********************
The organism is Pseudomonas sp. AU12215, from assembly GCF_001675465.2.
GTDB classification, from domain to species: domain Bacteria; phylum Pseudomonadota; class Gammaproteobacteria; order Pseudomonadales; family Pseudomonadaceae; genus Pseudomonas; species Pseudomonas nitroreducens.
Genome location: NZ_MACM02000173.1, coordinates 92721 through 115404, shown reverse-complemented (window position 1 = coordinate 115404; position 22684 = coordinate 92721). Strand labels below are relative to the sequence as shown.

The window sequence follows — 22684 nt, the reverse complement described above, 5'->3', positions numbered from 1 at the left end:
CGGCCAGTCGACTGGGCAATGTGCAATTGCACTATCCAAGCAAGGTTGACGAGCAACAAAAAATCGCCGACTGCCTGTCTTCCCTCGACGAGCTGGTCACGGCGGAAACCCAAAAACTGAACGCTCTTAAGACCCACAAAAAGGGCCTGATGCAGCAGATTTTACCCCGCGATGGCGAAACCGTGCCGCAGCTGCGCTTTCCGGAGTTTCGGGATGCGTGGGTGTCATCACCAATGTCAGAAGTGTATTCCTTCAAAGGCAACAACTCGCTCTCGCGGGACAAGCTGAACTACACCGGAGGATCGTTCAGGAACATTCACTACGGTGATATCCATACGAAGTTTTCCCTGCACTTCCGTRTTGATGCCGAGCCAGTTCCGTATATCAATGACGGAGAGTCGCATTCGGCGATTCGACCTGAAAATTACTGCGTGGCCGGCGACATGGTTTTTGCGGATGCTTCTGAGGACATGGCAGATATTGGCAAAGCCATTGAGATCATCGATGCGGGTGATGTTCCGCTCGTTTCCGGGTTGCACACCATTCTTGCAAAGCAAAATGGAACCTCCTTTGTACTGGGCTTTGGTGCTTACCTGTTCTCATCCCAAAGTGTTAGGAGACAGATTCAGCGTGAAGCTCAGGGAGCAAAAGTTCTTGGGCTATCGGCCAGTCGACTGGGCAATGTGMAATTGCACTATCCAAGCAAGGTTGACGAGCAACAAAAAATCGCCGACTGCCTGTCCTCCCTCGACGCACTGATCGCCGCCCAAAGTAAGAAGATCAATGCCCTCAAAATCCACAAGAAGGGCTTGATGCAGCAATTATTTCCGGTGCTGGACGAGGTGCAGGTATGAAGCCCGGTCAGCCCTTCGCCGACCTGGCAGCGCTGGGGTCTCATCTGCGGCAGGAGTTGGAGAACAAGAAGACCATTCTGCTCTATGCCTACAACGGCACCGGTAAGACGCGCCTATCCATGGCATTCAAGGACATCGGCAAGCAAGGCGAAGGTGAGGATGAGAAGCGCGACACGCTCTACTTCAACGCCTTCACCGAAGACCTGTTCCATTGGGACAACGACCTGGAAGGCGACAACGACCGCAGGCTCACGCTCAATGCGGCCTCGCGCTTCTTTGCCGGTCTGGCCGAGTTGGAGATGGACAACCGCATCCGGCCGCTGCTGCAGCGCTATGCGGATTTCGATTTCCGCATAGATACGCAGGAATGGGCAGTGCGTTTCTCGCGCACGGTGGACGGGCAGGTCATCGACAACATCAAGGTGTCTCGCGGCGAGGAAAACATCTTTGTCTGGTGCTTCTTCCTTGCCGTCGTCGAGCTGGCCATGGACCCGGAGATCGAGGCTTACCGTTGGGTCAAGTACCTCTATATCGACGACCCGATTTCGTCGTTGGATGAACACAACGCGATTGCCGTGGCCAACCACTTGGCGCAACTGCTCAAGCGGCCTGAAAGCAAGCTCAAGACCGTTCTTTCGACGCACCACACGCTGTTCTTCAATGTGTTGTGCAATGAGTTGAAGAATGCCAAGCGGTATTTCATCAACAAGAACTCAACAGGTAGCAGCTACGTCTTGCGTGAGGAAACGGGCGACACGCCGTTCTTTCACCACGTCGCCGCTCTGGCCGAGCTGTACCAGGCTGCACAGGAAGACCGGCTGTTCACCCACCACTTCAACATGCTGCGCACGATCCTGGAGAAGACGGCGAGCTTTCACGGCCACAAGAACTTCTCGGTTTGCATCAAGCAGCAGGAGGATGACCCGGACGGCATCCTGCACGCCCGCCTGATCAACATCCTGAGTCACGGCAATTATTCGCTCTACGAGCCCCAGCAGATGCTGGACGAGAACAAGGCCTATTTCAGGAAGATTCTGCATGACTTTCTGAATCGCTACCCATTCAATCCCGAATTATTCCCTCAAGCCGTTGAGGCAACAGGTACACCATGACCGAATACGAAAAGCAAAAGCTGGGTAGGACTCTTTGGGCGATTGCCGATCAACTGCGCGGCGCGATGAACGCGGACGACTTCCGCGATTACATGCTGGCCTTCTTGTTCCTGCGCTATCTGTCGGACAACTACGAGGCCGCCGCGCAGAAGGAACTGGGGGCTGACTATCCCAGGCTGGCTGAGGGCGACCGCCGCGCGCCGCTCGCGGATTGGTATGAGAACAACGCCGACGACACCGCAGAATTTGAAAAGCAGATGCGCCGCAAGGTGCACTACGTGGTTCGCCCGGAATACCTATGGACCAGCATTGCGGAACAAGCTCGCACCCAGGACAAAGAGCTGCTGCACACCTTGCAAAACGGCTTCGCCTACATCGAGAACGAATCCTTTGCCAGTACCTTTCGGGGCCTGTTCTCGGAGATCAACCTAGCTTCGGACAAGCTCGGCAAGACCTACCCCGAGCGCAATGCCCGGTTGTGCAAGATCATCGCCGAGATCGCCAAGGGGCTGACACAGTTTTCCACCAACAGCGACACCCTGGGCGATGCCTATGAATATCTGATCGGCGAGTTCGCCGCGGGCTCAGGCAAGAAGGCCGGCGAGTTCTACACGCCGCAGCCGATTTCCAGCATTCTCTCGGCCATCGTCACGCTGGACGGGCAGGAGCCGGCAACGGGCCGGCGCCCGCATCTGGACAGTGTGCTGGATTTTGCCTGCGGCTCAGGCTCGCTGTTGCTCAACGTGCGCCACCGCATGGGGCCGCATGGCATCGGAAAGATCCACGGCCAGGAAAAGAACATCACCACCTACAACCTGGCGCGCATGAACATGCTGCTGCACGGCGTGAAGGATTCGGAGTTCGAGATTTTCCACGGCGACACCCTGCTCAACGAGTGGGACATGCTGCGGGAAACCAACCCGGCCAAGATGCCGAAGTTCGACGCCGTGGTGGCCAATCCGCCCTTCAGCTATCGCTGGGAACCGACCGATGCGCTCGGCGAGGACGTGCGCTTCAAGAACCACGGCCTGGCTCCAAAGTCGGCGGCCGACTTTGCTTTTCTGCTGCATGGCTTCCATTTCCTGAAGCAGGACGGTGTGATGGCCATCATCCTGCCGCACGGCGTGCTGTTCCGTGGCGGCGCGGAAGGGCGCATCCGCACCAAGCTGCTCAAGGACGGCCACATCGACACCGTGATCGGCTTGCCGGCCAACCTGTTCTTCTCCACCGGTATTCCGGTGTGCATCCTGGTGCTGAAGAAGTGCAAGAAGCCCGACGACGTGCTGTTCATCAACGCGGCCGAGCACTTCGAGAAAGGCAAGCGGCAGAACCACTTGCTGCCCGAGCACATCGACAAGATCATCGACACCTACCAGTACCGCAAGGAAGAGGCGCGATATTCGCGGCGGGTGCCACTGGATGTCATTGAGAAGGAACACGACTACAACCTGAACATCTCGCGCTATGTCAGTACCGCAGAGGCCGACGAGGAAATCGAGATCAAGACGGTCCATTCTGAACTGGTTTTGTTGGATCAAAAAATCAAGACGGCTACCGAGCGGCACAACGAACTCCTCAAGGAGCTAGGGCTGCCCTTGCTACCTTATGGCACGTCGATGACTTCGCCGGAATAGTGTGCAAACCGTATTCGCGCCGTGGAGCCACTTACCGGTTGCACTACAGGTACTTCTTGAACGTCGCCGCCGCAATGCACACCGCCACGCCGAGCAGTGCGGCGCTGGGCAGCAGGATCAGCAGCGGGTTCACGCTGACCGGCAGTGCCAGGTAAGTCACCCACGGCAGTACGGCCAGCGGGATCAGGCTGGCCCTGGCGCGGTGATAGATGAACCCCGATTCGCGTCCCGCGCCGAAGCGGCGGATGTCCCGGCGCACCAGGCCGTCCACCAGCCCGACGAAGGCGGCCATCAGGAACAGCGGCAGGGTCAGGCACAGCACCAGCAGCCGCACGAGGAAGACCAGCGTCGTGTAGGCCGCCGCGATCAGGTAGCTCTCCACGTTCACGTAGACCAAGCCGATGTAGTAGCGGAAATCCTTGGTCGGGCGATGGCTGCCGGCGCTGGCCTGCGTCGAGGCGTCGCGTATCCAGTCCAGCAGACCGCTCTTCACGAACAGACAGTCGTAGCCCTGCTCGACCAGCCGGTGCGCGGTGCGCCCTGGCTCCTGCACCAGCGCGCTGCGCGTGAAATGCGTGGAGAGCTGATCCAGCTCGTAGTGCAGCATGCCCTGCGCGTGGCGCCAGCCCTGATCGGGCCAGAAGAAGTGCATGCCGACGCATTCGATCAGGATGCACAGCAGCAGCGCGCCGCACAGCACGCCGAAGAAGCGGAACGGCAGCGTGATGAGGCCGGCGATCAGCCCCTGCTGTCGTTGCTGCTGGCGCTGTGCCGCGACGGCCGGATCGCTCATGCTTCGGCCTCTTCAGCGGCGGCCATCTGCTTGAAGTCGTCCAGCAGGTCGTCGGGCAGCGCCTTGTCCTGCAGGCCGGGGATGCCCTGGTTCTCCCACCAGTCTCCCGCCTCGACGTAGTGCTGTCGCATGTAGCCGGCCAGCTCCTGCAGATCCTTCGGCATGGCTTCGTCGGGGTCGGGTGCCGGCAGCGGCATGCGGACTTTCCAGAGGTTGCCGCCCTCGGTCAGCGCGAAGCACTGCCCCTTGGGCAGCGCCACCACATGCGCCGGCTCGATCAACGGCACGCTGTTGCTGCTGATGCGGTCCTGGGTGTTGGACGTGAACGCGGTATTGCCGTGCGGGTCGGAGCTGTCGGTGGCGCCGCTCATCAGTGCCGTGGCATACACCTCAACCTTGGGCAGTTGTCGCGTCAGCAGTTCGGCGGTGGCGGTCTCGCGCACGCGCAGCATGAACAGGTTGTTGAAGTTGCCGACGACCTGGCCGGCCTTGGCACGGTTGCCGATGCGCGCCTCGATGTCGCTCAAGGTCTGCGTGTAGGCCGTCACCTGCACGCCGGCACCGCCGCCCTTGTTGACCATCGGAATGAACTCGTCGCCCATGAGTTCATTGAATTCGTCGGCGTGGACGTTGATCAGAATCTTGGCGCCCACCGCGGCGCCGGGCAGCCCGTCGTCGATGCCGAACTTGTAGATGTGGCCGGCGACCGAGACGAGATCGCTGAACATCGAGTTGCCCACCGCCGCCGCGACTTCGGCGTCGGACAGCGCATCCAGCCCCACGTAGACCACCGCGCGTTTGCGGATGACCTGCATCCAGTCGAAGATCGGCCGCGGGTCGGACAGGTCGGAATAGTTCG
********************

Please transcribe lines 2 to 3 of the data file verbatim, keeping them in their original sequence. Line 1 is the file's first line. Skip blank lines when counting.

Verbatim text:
GTDB classification, from domain to species: domain Bacteria; phylum Pseudomonadota; class Gammaproteobacteria; order Pseudomonadales; family Pseudomonadaceae; genus Pseudomonas; species Pseudomonas nitroreducens.
Genome location: NZ_MACM02000173.1, coordinates 92721 through 115404, shown reverse-complemented (window position 1 = coordinate 115404; position 22684 = coordinate 92721). Strand labels below are relative to the sequence as shown.